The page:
- AP, et al, Wednesday, April 28, 2010 11:25 PM
For the first time, television and film productions that shoot in New York City will have to pay for permits that have always been free. Mayor Michael Bloomberg's administration is blaming budget woes
for the new fees, which would apply to films, commercials, music videos and television series shot in New York, such as the CBS drama "The Good Wife" and NBC's "30 Rock," reports AP.
While the $300 is a barely noticeable budget line in most multimillion-dollar
television and screen projects, and most major cities - including Los Angeles, already charge permit fees, the policy is new to the Big Apple, which long prided itself on uniquely providing free
permits and other perks to lure projects to shoot here.
It would be paid just once by a movie -- whether it's a blockbuster or a low-budget film and regardless of how many days it shoots in
the city. TV shows would pay one fee per season. "I doubt it would be any kind of detriment to a high-budget feature or a TV series," John Johnston, who heads the New York Production Alliance, a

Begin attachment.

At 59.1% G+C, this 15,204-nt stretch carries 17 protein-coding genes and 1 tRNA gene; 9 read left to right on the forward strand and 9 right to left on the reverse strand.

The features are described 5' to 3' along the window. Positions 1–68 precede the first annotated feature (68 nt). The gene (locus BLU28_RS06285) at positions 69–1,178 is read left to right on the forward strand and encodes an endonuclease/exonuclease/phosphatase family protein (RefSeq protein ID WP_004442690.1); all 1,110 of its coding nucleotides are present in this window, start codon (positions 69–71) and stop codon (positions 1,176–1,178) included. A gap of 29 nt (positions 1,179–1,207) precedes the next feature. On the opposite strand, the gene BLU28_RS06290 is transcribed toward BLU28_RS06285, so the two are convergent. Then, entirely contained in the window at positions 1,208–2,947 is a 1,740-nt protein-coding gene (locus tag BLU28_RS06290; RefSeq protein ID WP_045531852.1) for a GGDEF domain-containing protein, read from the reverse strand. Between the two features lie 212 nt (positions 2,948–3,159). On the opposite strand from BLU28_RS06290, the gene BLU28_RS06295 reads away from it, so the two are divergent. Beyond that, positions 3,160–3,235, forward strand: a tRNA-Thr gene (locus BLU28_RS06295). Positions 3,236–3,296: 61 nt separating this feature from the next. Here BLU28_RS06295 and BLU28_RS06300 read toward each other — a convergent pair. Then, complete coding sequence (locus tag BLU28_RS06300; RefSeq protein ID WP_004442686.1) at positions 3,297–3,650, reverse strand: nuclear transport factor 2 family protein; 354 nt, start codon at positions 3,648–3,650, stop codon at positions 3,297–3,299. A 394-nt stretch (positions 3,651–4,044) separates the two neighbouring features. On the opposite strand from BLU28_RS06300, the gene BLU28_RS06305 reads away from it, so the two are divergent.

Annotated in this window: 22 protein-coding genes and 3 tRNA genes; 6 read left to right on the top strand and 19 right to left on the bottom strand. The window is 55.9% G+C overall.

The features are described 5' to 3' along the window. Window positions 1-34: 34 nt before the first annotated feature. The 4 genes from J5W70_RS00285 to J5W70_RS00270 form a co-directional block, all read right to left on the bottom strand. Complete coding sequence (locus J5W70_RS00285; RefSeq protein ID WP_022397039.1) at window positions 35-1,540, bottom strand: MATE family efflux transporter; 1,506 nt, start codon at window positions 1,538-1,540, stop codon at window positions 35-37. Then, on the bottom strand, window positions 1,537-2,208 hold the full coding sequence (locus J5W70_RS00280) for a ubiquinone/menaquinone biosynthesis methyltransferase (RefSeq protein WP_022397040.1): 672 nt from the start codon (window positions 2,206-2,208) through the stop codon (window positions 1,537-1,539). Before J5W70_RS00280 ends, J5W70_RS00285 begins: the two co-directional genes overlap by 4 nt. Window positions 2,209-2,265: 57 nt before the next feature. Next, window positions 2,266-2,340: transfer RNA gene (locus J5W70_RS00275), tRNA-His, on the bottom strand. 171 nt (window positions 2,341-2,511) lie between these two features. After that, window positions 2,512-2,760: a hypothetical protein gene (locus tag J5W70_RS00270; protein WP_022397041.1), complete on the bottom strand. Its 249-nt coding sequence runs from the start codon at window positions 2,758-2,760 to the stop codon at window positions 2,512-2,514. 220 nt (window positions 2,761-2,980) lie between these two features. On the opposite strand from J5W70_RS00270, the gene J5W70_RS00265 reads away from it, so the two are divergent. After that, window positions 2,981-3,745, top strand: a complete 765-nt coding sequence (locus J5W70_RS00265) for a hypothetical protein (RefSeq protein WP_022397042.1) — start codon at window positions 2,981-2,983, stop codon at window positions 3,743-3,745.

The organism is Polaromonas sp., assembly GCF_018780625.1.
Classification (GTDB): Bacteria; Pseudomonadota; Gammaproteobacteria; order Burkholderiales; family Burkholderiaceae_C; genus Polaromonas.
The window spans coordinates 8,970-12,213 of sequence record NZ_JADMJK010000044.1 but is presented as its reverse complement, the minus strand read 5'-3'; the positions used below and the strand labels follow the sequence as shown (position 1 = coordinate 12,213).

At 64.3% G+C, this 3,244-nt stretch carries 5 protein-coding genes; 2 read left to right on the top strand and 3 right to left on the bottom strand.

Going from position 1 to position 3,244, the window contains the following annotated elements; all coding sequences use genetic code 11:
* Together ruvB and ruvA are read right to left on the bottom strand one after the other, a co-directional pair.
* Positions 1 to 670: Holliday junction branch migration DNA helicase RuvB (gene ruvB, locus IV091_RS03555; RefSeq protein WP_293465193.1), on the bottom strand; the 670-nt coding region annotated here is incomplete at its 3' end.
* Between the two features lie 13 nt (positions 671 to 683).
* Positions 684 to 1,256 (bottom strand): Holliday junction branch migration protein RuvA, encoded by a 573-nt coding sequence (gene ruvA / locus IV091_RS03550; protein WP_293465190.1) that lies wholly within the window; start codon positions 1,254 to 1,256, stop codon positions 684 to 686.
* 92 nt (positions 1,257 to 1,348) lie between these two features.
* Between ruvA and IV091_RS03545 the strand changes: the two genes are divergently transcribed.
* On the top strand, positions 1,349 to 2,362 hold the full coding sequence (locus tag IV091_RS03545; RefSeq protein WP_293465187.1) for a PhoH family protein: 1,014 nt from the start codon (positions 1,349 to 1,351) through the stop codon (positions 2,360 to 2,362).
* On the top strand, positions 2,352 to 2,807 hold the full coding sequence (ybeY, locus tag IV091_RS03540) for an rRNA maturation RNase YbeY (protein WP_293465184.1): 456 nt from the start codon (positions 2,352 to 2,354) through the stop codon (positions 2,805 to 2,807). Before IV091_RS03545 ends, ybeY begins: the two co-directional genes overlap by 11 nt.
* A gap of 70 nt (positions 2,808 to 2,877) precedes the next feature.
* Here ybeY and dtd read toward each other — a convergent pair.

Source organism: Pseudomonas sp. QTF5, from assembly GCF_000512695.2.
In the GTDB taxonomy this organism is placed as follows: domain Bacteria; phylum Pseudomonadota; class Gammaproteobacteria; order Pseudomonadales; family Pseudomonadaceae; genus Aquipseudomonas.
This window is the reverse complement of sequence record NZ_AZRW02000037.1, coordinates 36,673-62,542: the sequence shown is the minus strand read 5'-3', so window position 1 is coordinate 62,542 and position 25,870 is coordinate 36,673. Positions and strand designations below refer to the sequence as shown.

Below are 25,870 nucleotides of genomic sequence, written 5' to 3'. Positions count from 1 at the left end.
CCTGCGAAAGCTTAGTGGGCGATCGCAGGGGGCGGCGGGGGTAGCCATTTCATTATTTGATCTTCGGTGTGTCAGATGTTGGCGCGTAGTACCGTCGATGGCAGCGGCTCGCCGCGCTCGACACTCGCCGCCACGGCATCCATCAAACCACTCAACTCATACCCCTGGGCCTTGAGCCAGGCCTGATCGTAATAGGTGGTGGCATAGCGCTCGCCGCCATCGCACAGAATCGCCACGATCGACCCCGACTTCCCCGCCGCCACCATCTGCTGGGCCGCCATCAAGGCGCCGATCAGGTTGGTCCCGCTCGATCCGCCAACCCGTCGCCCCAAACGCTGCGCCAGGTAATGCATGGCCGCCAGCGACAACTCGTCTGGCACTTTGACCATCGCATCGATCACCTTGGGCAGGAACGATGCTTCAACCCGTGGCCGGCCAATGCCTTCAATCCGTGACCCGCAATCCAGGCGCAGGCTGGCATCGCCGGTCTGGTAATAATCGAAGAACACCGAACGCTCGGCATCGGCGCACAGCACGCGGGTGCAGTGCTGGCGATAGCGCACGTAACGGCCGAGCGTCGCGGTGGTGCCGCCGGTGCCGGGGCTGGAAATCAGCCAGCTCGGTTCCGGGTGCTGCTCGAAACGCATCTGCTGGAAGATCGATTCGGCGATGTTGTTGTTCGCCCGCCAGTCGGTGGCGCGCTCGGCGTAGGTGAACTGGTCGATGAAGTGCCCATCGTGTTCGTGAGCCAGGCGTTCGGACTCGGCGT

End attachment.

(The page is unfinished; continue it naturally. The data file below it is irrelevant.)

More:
network of unions and industry groups, told the New York Daily
Though filmmakers will not be charged for the permits themselves, they will be charged to cover the processing of the application for new projects requiring scouting, rigging
and shooting permits. Police assistance will remain free, notes The Wall Street Journal.
It adds that in Los Angeles, filmmakers pay permit fees of $625 for up to 10 locations for two weeks. In Phoenix, Ariz., the city's film commission charges $100 for a permit
Read the whole story at AP, et al »